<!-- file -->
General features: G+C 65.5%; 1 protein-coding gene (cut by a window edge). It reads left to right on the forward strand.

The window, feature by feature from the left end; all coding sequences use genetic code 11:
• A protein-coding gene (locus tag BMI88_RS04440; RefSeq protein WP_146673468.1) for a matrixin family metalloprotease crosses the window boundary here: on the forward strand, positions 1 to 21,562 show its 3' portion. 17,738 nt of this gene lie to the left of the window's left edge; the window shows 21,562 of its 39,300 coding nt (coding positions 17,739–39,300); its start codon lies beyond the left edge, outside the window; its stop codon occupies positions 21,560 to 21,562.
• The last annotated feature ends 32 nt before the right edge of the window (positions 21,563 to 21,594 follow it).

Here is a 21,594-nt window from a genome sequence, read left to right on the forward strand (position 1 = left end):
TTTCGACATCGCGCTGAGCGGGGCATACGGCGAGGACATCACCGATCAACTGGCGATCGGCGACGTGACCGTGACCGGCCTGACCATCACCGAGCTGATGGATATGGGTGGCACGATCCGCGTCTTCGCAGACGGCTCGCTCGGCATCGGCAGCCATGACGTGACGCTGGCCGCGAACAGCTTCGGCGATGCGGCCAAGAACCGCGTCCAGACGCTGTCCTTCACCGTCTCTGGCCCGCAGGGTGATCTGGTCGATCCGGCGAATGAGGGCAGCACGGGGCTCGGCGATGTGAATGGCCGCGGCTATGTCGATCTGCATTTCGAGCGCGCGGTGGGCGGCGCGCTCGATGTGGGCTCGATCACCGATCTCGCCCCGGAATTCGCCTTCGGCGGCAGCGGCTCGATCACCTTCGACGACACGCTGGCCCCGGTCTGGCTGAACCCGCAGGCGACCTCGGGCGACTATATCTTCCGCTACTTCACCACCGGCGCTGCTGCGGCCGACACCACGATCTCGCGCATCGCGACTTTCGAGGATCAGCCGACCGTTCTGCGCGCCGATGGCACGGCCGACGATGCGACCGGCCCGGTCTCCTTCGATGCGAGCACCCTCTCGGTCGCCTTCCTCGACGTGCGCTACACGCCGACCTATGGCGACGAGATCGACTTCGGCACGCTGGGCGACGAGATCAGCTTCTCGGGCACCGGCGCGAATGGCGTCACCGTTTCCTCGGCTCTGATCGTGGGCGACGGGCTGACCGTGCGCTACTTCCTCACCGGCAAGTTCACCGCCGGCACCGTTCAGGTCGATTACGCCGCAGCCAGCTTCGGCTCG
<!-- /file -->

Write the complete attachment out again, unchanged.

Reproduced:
General features: G+C 65.5%; 1 protein-coding gene (cut by a window edge). It reads left to right on the forward strand.

The window, feature by feature from the left end; all coding sequences use genetic code 11:
• A protein-coding gene (locus tag BMI88_RS04440; RefSeq protein WP_146673468.1) for a matrixin family metalloprotease crosses the window boundary here: on the forward strand, positions 1 to 21,562 show its 3' portion. 17,738 nt of this gene lie to the left of the window's left edge; the window shows 21,562 of its 39,300 coding nt (coding positions 17,739–39,300); its start codon lies beyond the left edge, outside the window; its stop codon occupies positions 21,560 to 21,562.
• The last annotated feature ends 32 nt before the right edge of the window (positions 21,563 to 21,594 follow it).

Here is a 21,594-nt window from a genome sequence, read left to right on the forward strand (position 1 = left end):
TTTCGACATCGCGCTGAGCGGGGCATACGGCGAGGACATCACCGATCAACTGGCGATCGGCGACGTGACCGTGACCGGCCTGACCATCACCGAGCTGATGGATATGGGTGGCACGATCCGCGTCTTCGCAGACGGCTCGCTCGGCATCGGCAGCCATGACGTGACGCTGGCCGCGAACAGCTTCGGCGATGCGGCCAAGAACCGCGTCCAGACGCTGTCCTTCACCGTCTCTGGCCCGCAGGGTGATCTGGTCGATCCGGCGAATGAGGGCAGCACGGGGCTCGGCGATGTGAATGGCCGCGGCTATGTCGATCTGCATTTCGAGCGCGCGGTGGGCGGCGCGCTCGATGTGGGCTCGATCACCGATCTCGCCCCGGAATTCGCCTTCGGCGGCAGCGGCTCGATCACCTTCGACGACACGCTGGCCCCGGTCTGGCTGAACCCGCAGGCGACCTCGGGCGACTATATCTTCCGCTACTTCACCACCGGCGCTGCTGCGGCCGACACCACGATCTCGCGCATCGCGACTTTCGAGGATCAGCCGACCGTTCTGCGCGCCGATGGCACGGCCGACGATGCGACCGGCCCGGTCTCCTTCGATGCGAGCACCCTCTCGGTCGCCTTCCTCGACGTGCGCTACACGCCGACCTATGGCGACGAGATCGACTTCGGCACGCTGGGCGACGAGATCAGCTTCTCGGGCACCGGCGCGAATGGCGTCACCGTTTCCTCGGCTCTGATCGTGGGCGACGGGCTGACCGTGCGCTACTTCCTCACCGGCAAGTTCACCGCCGGCACCGTTCAGGTCGATTACGCCGCAGCCAGCTTCGGCTCG